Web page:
A photo is one of the first types of visuals that many presenters use. It could be product photo, team photo, technical drawing, or any other image that illustrates what you are speaking about. It is easy to insert a photo on a slide and in this lesson I will share where you can find photos that you can use, why you need to beware of using images from the web, and some tips on making photos have greater impact on slides.
Microsoft’s image library is gone
Microsoft used to make available over 150,000 images you could use for free in your presentations, but in 2014 they removed that capability from PowerPoint. They replaced it with a link to search on Bing for images that are licensed under the Creative Commons license. This sounds great until you realize that almost all these photos require you to attribute the photo on your slide and force you to release your entire presentation publicly. Yes, all your private or proprietary information must be released just for including one photo in your presentation. This is not a good solution for corporate presenters.
I wrote an article with a long list of places to get royalty free images here. The two places I start with are morguefile.com and Wikimedia Commons at commons.wikimedia.org. Many morguefile images can be freely used in commercial presentations. Many Wikimedia images are also covered by the different Creative Commons licenses, so you need to follow the guidelines on citing the source of the photo and you only use photos that are allowed to be used in commercial projects without having to make the result publicly shareable. There is no cost to use these photos, but you must follow their rules of usage.
Find reasonable priced photos on micro-stock sites
If you can't find an image on one of these two free sites, you can purchase the use of professional images on micro-stock sites like istockphoto.com or shutterstock.com. These sites judge every photo before it gets on the site, assuring you that you are looking through only professional quality images. Select the one you want to use, pay the usage fee (usually around $10 or so) and download the image to your computer. With more and more organizations having site licenses for these micro-stock sites, check with your marketing or communications department to see if you already have access to some of the images from theses websites.
Don't steal photos from websites
The one place you should NOT get images is from a web search or a photo uploading website. Just because a photo is on a website doesn't mean you can use it. Many presenters believe in a myth that everything on the web is free. The reality is that everything is copyrighted and you need permission to use it. There are numerous stories of people being sued for using web images without proper permission. With so many great images available from the sources I've mentioned above, there is no need to risk your reputation by using an image found in a web search.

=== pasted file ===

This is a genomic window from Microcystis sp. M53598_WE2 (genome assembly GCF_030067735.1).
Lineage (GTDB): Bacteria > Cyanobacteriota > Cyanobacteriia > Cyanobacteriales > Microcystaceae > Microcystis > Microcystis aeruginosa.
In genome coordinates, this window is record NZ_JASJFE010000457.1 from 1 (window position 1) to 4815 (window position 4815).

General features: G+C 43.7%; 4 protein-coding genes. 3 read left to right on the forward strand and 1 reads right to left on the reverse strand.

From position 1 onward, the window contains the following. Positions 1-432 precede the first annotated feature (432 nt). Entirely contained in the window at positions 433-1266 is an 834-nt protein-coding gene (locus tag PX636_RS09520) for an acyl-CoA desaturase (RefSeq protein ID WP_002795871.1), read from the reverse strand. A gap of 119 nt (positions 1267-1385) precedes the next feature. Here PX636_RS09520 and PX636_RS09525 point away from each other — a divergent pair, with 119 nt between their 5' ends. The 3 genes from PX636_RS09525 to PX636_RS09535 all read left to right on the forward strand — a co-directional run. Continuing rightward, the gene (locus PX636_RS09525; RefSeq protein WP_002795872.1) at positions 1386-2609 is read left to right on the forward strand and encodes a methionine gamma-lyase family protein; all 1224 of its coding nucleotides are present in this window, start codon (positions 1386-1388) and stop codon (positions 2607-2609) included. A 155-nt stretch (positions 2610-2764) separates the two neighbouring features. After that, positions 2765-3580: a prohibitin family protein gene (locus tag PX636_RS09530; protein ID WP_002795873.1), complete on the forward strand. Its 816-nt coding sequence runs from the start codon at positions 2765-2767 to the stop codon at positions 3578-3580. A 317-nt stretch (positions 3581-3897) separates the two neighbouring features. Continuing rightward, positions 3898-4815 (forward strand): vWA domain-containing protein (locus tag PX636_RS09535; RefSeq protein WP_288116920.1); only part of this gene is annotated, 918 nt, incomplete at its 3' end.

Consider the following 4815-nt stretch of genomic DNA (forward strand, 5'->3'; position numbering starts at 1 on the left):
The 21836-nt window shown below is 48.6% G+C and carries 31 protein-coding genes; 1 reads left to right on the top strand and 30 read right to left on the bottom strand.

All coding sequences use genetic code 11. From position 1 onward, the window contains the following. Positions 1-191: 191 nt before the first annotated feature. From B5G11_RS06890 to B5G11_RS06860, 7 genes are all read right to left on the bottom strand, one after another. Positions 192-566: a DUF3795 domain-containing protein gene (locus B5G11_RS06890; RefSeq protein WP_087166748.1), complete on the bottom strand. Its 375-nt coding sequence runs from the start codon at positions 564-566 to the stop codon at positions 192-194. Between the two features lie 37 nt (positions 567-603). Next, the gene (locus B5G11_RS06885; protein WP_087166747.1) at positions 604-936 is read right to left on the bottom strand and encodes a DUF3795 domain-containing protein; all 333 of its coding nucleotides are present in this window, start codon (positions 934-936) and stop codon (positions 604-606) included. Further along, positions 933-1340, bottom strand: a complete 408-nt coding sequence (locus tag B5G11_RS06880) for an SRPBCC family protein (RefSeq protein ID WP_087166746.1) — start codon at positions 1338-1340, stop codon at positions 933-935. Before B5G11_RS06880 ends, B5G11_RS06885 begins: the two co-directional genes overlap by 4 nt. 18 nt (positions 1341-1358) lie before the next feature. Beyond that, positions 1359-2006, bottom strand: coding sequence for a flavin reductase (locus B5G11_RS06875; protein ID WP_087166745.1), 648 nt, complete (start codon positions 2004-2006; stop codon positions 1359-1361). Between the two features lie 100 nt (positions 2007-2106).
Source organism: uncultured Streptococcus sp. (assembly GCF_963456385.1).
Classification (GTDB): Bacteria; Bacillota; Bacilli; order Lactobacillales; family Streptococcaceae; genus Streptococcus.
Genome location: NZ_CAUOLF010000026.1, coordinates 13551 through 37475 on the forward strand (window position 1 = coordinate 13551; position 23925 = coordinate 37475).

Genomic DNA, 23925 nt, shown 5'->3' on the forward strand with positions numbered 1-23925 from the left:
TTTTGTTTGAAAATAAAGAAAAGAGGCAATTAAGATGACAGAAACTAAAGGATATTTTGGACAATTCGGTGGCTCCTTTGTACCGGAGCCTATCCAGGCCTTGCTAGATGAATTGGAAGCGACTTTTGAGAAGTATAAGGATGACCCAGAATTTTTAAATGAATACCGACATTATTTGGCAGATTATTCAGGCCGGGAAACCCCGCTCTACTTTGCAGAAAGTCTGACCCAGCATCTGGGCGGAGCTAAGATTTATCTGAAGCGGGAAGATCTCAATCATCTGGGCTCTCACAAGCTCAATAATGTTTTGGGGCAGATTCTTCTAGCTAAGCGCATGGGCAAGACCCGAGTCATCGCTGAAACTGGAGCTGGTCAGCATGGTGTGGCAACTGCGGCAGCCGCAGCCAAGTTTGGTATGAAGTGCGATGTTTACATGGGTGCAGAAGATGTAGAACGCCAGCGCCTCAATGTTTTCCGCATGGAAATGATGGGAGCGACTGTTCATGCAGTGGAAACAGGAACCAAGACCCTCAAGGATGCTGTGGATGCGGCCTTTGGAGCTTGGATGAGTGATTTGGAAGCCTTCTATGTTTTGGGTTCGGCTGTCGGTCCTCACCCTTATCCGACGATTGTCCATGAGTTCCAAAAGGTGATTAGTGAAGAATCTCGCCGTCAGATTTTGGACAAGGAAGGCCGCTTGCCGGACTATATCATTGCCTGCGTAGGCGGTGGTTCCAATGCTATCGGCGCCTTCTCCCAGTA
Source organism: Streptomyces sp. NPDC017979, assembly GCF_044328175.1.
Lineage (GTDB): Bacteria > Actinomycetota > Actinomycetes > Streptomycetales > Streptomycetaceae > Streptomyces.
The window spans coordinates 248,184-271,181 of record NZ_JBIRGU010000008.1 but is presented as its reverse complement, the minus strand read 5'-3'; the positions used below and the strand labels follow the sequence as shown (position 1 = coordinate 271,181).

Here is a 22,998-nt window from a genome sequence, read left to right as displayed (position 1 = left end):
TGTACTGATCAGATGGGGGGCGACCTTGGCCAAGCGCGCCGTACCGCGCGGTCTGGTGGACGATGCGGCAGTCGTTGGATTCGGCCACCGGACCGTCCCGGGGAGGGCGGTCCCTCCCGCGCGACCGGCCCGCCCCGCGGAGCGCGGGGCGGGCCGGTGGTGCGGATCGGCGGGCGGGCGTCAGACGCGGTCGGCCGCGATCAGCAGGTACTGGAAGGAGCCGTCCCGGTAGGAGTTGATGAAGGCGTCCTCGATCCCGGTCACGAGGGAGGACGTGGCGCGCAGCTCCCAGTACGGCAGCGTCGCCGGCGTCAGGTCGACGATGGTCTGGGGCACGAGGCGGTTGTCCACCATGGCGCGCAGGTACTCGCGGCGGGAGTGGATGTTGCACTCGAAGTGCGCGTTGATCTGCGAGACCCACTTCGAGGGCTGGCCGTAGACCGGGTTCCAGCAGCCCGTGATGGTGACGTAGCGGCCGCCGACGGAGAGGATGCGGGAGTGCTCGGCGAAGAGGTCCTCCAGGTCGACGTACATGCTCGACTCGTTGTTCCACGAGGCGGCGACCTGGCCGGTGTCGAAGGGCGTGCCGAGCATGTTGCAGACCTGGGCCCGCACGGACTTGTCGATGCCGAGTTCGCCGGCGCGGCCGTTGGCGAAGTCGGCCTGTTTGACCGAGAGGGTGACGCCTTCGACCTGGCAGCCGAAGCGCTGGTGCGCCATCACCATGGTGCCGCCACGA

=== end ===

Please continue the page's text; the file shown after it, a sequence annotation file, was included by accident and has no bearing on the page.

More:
Make the photo have impact
Once you insert the photo on to your slide, make sure it has the greatest impact possible. Use the cropping tool to remove any parts of the image that don't relate to the point you are making. You don't want the audience distracted by something in the background. If you want to remove the background around a product or person, use the tools in PowerPoint to remove the background or make a single color transparent. Once you have isolated the key part of the photo, make it as large as you can so it is easy to see. If you need to, adjust the brightness or contrast of the photo in PowerPoint so it will look good on the projector with the lighting in the room.
Here are some more resources for working with images on your slides:
This is one of the lessons in my free seven day e-course that will help you create more effective PowerPoint presentations. If you reached this page from a web search, you can sign up to get all seven e-mails delivered to your Inbox by filling in the information in the form located at the top right of this page.
(updated April 2015 to reflect the change in Microsoft's image library)
Dave Paradi has over twenty years of experience delivering customized training workshops to help business professionals improve their presentations. He has written nine books and over 100 articles on the topic of effective presentations and his ideas have appeared in publications around the world. His focus is on helping corporate professionals visually communicate the messages in their data so they don’t overwhelm and confuse executives. Dave is one of less than ten people in North America recognized by Microsoft with the Most Valuable Professional Award for his contributions to the Excel and PowerPoint communities. He regularly presents highly rated sessions at national and regional conferences of financial professionals.